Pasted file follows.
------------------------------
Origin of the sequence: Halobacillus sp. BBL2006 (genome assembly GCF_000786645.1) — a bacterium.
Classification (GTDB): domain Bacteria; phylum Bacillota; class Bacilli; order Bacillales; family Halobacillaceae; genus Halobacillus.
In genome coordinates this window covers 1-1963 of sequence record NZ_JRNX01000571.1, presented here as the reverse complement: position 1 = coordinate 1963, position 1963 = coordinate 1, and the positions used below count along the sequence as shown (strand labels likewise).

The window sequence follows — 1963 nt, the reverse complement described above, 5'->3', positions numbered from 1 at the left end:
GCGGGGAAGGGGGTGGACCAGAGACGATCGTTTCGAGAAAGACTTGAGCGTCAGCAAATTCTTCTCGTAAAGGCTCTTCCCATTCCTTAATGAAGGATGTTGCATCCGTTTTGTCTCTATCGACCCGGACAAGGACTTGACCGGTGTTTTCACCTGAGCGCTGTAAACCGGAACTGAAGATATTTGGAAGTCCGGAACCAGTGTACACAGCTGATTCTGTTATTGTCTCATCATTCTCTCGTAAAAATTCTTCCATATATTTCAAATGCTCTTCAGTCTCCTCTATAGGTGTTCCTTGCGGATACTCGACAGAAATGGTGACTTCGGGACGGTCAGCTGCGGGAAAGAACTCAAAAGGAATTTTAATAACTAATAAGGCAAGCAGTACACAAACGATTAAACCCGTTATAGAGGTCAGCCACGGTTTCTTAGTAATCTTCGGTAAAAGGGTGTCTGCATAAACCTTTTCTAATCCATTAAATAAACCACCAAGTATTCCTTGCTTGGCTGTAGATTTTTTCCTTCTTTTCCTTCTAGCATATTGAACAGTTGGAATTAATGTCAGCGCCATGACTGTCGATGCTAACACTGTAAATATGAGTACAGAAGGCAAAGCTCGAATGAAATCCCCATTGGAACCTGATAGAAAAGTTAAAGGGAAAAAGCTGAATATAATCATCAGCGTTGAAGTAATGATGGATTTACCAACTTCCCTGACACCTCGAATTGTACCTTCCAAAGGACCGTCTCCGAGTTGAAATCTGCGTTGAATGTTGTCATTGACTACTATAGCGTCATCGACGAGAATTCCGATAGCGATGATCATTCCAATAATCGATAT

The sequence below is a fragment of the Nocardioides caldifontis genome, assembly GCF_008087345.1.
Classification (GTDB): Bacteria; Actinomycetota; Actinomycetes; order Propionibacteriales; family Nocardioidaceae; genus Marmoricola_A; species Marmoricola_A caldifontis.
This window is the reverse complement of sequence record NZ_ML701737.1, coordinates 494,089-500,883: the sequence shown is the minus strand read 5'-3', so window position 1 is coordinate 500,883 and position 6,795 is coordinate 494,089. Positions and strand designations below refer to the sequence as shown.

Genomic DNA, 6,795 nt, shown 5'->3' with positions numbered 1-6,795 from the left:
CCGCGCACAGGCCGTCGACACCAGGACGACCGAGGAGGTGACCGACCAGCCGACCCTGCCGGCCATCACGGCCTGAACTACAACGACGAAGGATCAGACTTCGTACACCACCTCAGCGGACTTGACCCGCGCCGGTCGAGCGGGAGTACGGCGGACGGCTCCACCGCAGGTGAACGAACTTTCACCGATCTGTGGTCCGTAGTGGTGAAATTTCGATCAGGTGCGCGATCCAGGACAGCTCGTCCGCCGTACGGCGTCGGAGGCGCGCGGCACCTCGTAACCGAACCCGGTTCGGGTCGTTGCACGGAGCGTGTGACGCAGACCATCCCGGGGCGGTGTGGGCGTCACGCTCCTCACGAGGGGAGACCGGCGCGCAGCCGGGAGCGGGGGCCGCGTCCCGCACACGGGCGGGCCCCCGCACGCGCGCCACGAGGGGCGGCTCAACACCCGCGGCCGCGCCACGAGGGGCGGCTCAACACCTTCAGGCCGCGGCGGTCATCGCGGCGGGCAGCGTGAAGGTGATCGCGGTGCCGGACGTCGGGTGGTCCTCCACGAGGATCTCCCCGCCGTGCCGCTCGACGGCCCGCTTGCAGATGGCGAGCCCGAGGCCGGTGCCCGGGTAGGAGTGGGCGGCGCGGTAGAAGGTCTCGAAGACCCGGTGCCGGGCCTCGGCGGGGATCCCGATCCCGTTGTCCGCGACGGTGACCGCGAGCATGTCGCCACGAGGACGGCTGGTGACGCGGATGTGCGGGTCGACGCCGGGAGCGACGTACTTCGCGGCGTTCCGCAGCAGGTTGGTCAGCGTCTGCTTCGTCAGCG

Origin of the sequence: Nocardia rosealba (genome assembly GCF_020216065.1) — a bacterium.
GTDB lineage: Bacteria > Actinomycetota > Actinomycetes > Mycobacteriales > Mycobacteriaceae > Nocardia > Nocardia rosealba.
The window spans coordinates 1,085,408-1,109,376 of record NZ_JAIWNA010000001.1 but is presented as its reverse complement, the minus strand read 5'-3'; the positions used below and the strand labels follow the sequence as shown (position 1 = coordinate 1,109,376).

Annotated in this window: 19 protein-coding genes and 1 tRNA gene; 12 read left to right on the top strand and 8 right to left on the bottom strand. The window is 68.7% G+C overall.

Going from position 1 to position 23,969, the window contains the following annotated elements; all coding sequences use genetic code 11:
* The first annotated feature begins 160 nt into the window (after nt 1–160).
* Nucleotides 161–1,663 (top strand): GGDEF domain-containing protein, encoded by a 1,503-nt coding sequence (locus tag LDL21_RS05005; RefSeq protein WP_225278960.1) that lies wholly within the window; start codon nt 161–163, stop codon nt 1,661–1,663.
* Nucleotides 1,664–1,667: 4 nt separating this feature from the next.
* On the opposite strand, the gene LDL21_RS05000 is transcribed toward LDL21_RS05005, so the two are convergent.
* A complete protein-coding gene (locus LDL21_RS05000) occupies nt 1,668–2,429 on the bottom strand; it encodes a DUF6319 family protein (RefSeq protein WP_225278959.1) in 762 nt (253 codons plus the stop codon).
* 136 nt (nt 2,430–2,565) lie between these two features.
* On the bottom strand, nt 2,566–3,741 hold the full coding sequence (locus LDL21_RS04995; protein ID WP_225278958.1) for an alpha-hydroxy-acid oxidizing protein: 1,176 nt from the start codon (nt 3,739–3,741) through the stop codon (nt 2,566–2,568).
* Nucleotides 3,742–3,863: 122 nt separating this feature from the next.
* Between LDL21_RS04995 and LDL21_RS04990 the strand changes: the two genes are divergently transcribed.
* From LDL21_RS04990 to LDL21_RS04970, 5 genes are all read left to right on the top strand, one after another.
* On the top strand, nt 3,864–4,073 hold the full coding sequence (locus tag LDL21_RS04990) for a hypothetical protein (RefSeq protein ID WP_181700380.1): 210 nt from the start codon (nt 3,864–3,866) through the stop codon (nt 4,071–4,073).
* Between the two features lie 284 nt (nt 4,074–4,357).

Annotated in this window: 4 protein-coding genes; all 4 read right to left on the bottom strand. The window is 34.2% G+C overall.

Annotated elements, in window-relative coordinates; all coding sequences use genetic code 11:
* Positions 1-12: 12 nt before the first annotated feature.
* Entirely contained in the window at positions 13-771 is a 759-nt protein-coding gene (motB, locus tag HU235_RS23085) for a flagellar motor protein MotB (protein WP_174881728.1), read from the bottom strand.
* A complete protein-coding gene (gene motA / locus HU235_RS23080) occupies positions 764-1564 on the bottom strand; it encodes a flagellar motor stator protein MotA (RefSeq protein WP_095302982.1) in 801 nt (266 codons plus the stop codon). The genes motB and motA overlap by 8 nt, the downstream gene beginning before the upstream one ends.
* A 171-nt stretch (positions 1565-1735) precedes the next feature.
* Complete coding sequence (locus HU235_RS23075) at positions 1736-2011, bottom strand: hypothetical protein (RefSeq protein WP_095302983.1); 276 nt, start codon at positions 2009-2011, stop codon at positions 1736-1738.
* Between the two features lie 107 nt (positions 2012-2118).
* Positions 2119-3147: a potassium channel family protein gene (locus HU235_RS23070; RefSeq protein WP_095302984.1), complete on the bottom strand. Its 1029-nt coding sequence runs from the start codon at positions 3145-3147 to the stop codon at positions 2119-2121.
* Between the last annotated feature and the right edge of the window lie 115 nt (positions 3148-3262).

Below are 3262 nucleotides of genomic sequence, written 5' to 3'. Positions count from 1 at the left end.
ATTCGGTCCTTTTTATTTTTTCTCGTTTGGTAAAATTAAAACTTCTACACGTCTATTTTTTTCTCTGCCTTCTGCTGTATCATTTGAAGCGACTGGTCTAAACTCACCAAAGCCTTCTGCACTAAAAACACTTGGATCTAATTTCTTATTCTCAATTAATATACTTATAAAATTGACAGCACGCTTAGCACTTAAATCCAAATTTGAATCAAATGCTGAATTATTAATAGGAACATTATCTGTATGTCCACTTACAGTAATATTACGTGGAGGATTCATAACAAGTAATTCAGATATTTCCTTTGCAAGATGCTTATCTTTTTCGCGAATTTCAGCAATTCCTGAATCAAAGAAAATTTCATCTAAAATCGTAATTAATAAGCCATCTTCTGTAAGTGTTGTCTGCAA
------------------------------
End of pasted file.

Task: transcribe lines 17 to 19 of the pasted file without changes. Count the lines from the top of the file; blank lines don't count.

* Nucleotides 161–1,663 (top strand): GGDEF domain-containing protein, encoded by a 1,503-nt coding sequence (locus tag LDL21_RS05005; RefSeq protein WP_225278960.1) that lies wholly within the window; start codon nt 161–163, stop codon nt 1,661–1,663.
* Nucleotides 1,664–1,667: 4 nt separating this feature from the next.
* On the opposite strand, the gene LDL21_RS05000 is transcribed toward LDL21_RS05005, so the two are convergent.